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    I agree that what they did to her family was highly inappropriate. Sadly, that happens in many cases, not just this one. However, that had nothing to do with the public knowing about her DNA, fingerprint, or dental status in NamUs. That information is benign.

    These are public cases and unfortunately not everyone in the public is as sympathetic as we are when it comes to identifications. I get it that some people are upset because of the perception that "nobody was looking" for a missing person or that they failed to report them as missing. In fact, sometimes that makes me question things as well. Regardless of the reasons or the reality, it is not really any of our business. Our main goal is to help them all get home. It's hard for us to do that without knowing the status of their biometric data.

    I am confident that NamUs will come around eventually.
     
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  10. Alleykins

    Alleykins Well-Known Member

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    I didn't say what happened to Marcia King's family had anything to do with the public knowing about biometrics. My comment was referring to investigators releasing information in general, and how that type of behavior makes them hesitant to share, like the post of yours I was quoting. I was agreeing with you, so I'm not sure where the litany is coming from trying educate me. Please don't do that. Thanks!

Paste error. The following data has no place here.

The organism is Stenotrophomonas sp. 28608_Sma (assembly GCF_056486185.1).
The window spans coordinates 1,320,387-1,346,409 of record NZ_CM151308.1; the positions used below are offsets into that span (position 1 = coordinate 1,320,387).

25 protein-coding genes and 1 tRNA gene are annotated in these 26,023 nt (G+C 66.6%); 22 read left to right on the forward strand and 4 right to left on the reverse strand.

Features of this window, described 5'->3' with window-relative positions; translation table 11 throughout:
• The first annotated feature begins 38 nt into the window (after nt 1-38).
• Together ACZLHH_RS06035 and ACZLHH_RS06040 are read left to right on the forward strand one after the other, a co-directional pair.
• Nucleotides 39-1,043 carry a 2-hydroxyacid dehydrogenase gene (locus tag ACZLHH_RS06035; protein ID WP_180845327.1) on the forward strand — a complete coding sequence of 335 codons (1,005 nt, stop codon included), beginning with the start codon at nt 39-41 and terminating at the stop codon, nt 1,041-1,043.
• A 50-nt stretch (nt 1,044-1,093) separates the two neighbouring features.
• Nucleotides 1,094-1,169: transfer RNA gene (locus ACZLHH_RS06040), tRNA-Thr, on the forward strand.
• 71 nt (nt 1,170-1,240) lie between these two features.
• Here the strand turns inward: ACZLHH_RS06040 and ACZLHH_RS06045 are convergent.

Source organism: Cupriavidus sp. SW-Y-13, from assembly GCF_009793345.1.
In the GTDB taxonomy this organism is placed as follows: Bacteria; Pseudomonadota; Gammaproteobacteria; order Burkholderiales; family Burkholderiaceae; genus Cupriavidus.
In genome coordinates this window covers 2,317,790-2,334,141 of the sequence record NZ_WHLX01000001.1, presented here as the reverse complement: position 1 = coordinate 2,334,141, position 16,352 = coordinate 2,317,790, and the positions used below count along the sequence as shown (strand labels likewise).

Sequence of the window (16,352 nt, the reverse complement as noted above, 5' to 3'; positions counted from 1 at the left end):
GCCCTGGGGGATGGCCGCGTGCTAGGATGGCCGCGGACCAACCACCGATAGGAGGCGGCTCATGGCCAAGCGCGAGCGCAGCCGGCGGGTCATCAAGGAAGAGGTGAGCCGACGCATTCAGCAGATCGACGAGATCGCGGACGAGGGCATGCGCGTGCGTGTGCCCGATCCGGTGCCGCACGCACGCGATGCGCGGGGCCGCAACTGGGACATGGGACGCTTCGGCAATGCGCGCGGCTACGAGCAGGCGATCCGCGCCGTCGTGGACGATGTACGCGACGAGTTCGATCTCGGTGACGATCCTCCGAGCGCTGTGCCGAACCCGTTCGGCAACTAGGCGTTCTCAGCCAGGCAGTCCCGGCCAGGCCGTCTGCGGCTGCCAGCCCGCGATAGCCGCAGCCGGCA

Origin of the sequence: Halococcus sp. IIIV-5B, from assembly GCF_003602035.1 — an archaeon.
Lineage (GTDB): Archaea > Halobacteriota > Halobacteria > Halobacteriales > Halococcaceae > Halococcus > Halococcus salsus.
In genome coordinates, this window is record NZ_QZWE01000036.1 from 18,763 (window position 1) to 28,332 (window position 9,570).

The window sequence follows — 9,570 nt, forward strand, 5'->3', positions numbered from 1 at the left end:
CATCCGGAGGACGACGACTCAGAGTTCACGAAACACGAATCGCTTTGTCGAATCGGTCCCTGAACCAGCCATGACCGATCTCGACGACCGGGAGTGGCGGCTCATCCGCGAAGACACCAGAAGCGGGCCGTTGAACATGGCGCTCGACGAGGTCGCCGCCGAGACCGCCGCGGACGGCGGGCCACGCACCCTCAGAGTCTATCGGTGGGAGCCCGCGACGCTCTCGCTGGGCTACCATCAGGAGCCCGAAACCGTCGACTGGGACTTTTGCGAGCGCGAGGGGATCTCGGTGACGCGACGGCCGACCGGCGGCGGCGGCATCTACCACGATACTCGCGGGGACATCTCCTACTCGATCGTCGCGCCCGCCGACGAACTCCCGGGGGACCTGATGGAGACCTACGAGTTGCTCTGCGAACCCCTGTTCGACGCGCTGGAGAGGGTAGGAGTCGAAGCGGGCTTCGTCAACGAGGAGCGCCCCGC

11. Find Brenda

    Find Brenda Member

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    I wasn't trying to educate you. My post was in general...I was reaffirming that NamUs should share biometric data and that we do not need access to all the other details.
     
  12. CCJD

    CCJD Active Member

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    The annual NamUs meeting is taking place this week so, hopefully, it won't be long until we find out if they will relent and make that info public again. Fingers crossed!
     
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  13. Alleykins

    Alleykins Well-Known Member

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    No problem. My apologies for the misunderstanding.
     
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  14. Find Brenda

    Find Brenda Member

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    No need to apologize. This whole NamUs thing has really gotten to me and I guess I just needed to vent. I will just have to let it go and hope for the best.
     
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  15. CCJD

    CCJD Active Member

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    So, apparently, the issue of biometric info being made public on NamUs was discussed at the annual meeting. But "more discussion needed for sure". There's more on Todd's fb page but seriously, I won't hold my breath.